National Security

Polls Put Black Voters’ Support for Trump at Record Numbers

Two respected organizations released the results of their surveys this weekend — and the jump for the president is startling for many reasons

Two polls of likely presidential voters in the black community, released in the past few days by respected organizations, show President Donald Trump’s support among that group of Americans at 34 percent.

If that holds true in the November 2020 general election, it could have shattering effects for Democrats in battleground states such as Michigan, Pennsylvania, and Florida.

Rasmussen Reports and Emerson Polling, each in a survey conducted over the last week, had Trump more than quadrupling the eight percent support among black voters that he had in 2016.

Not only is the jump in support startling as a standalone, but with the constant drumbeat of Democrat black political leaders referring to the president as a “racist,” it makes the increase a slap in the face to those leaders, their media cheerleaders, and the Democratic Party itself.

Black voters were reliably Republican until the 1960s.

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With the GOP being the party of Lincoln and Southern Dems being the party of Jim Crow and the longtime majority of the Klu Klux Klan, blacks voted as strongly Republican back then as they do Democrat today.

But Dem outreach, President Lyndon Johnson’s civil rights legislation and Great Society programs, and President Richard Nixon’s “southern strategy” flipped the votes.

Now, blacks vote Dem in vast majorities and the modern south votes GOP in close to the same numbers.

However, the south looks to stay solidly GOP, while these polls paint a different picture for the Dems.

Related: Black Unemployment Is at Its Lowest Level Ever

If Trump doubled, much less quadrupled, to over 15 percent his vote with African-American voters in Michigan, Ohio, Pennsylvania, North Carolina, and Florida, it could help keep those states firmly in the GOP camp.

Dems cannot begin to fashion a winning Electoral College strategy without several of those states switching for the Dem nominee. A relatively much stronger Trump vote among black voters could also put states like Virginia in play for the Republicans.

The Dems understand this — and cannot be pleased with the potential of these numbers.

So they’re likely to launch a massive and targeted outreach to the black community, especially to Trump-supporting black men, doubling down on their charge that the president is a “racist.”

The Dems are hoping that black voters ignore the lowest black unemployment rate in the nation’s history.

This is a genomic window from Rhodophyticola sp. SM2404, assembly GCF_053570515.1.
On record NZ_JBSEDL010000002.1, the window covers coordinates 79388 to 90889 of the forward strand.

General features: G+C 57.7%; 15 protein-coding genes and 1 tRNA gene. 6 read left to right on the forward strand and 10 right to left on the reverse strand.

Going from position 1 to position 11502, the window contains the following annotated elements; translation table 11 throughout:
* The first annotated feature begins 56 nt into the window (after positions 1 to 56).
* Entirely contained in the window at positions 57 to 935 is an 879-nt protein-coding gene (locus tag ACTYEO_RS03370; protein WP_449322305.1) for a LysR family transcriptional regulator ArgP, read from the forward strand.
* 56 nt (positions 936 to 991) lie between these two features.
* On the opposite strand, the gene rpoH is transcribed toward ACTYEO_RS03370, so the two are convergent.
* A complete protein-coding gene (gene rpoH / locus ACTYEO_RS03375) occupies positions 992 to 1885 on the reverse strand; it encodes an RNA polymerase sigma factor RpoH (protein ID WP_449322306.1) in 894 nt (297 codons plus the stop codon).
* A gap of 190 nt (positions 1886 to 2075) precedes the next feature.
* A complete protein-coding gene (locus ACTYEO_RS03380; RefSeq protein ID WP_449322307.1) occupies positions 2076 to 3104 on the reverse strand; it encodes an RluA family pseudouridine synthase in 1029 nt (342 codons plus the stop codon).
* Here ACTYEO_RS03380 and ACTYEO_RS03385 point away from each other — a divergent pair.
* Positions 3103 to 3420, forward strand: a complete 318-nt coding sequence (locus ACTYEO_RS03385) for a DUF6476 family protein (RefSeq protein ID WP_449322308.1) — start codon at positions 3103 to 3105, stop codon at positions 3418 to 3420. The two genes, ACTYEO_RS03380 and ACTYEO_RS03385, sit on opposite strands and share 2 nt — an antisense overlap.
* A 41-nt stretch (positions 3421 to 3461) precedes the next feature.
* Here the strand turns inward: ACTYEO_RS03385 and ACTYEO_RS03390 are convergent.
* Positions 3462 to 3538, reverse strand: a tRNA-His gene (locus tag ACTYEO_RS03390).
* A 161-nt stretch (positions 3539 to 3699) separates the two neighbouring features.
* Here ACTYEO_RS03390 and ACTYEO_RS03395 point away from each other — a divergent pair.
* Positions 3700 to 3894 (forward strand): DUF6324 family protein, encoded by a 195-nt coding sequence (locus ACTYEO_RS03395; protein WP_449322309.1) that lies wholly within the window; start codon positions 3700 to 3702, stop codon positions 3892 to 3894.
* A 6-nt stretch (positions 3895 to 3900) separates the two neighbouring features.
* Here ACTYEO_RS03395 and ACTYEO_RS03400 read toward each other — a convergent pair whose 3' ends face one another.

Black voters are also traditionally socially conservative and conservative on illegal immigration issues as well.

Related: GOP Lawmaker Just Summed Up the Impeachment Spectacle in a Nutshell

If the Trump campaign were to reach out to African-American voters on those social issues and immigration, then the potential nightmare for the Dems could be made much worse. A five percent uptick could put Trump within striking distance of a majority of black votes.

Most political historians believe — and polling was rudimentary at that time — that the last black voter presidential majority went to the GOP in the 1920s.

If Trump did gain that level of support, he would be the first Republican presidential candidate to get it in close to a century.

It is early and these numbers will change.

But even if the president just doubles the support he had among blacks since 2016 — a very possible if not likely scenario — it spells big trouble for the Democratic Party.

The opinions expressed by contributors and/or content partners are their own and do not necessarily reflect the views of LifeZette.

David Kamioner
meet the author

David Kamioner is a veteran of U.S. Army Intelligence and an honors graduate of the University of Maryland's European Division. He also served with the Pershing Nuclear Brigade and the First Infantry Division. Subsequent to that he worked for two decades as a political consultant, was part of the American Red Cross Hurricane Katrina disaster relief effort in Louisiana, ran a homeless shelter for veterans in Philadelphia, and taught as a college instructor. He serves as a Contributing Editor for LifeZette.

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